The Stamford Historical Society Presents
Portrait of a Family: Stamford through the Legacy of the Davenports
Theodore Davenport 1792–1884
When Theodore Davenport started in the rolling mill business in the Roxbury-Stillwater area of Stamford in 1825, he was thirty-three years old. First of his name in the family, son of Major John Davenport and grandson of the first Abraham, Theodore purchased about seventy acres of land, together with the grist mill and saw mill thereon. He entered into a business relationship with William Lacon to operate a rolling mill, but the arrangement was short-lived.
Davenport & Lacon, partners, agreed to disagree. The property was ordered sold in Superior Court and Mr. Davenport became purchaser and sole owner. He acquired a new partner, one Jonathan D. Weeks, a shrewd businessman. The firm became the prosperous Davenport & Weeks Rolling and Wire Mills.
In 1827 by deed from Peter Scofield, they flooded an area on the east side of the road, raised the old dam and built a lower dam for the wire mill. They bought land on both sides of the road, up to what later became the Borglum property and also to the south. The firm merged with the Stillwater Company in 1835 and thereafter the upper mill drew larger wire, such as rake teeth, while iron rolling was done at Stillwater Mill.
Sixty single men, mostly Irish, lived at the company boarding house. There was a blacksmith, stables, a slaughter house, a barn with a granary, a sawmill and tenements.
Theodore married 21 year old Harriet Chesebrough of New York City in 1833 when he was 41. Their son, also named Theodore, joined his father in the rolling and wire mills business. In addition to their thriving enterprises, the elder Davenport followed his families’ tradition of community leadership and service. His name appears in the enabling act of the Connecticut State Legislature for the creation of the Borough of Stamford in 1830, after which he served as a Borough Warden for five years. A deacon in the Congregational church, he was the first president (1851-1854) of the Stamford Savings Bank and is reported to have contributed much to its success. He also served on the first board of Woodland Cemetery.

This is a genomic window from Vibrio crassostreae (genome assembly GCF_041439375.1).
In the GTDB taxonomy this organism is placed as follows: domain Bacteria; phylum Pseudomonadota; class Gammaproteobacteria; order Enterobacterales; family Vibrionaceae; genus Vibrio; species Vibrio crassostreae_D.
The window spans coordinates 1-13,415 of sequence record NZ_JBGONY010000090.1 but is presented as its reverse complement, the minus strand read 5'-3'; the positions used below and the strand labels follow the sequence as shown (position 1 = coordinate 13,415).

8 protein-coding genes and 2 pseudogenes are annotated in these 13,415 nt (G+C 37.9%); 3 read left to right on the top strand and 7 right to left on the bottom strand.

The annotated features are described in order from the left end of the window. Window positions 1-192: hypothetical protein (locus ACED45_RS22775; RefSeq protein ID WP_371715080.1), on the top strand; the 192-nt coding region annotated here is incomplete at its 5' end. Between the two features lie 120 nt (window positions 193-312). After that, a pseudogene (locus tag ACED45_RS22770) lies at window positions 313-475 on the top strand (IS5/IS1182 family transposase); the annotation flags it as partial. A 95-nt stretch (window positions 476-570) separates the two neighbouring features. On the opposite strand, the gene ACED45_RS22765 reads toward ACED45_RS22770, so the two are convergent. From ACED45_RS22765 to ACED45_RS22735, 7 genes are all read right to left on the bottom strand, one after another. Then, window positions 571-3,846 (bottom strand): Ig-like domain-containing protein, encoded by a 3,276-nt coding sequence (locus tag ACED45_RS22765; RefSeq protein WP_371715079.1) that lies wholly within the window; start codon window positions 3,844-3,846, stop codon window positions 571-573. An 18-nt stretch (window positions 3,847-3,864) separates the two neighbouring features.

Theodore Davenport died in September 1884, aged 92, at the home of his son, Theodore. He is interred in Northfield Cemetery, Stamford, the burying ground given to the Congregational church by his grandfather, Abraham Davenport.
The Stamford Savings Bank
Picturesque Stamford, 1892
On display in the exhibit:
Two Oval Framed Photographs. Mid-19th century framed photographs of Theodore Sr. and his wife, Harriet Grant Chesebrough Davenport.
Gift of Elizabeth Davenport Spence
Harriet Grant Chesebrough Davenport, 1812-1895
This mid-19th century painting is mounted in a highly stylized Renaissance Revival frame.
Harriet was the daughter of Robert and Content Chesebrough of New York City where Robert was a successful dry goods merchant and importer of fine porcelain. Escaping the raging cholera epidemic, Harriet came to Stamford with her family in 1832. She met Theodore Davenport, a bachelor of 40, at a party at the Davenport mansion on Main Street. After she and her family returned to the city, the "all important question" was settled by letter and she and Theodore were married in 1833.
Harriet became active in women’s volunteer organizations including the Stamford Exchange for Women's Work and the Civil War Ladies' Soldiers' Aid Society.
(see also Civil War Timeline).
She was the great-grandmother of Virginia Fessenden Miller, late wife of the donor.
Gift of Mr. James Don Miller
American Empire Sideboard
This impressive sideboard exemplifies the heavier style of the later Empire period with more emphasis on outline than in finely carved embellishments. Made of mahogany, it features three drawers across the front with cabinets below. The center cupboard has bowed front panel doors while the two end compartments have raised panels. The curved door panels and frieze are veneered with decorative crotch mahogany. The plain base rail is supported on carved lion’s paw feet on the front and straight feet at the rear. The back gallery terminates on each end with a curved post surmounted with a carved decorative cap. The sideboard was probably acquired by Harriet Grant Chesebrough Davenport and her husband Theodore for their residence on Main Street.
Gift of Mrs. Elizabeth Davenport Spence
Old Iron Foundry, Stamford, Connecticut
A. C. Howland (1838-1909)
This signed oil painting by Alfred Cornelius Howland is of the Stillwater Rolling Mill on Mill River that manufactured iron and steel. The mills (another one upstream, the Roxbury Mill, manufactured wire) were owned by Theodore and John A. Davenport from 1835 -1872. The mills were particularly active during the Civil War, providing critical materials to the war effort.
A. C. Howland (1838-1909)
This oil painting on canvas, signed A.C.H., depicts a tranquil pond in Greenwich on Stamford's western border. Dumpling Pond lies at the foot of Palmer's Hill at the Mianus Bridge and derives its name from various legends surrounding the American Revolution and military activity in this area. The story goes that several British soldiers stopped at a mill overlooking the pond and found the miller's wife making dumplings. When they demanded some to eat she cleverly replied that they were not ready yet. While the soldiers waited, poking around the mill to see what they could make off with, the miller's wife picked up the dumplings and threw them out the window into the mill pond, which has ever since been known as "Dumpling Pond."
|Gifts of Mrs. Elizabeth Davenport Spence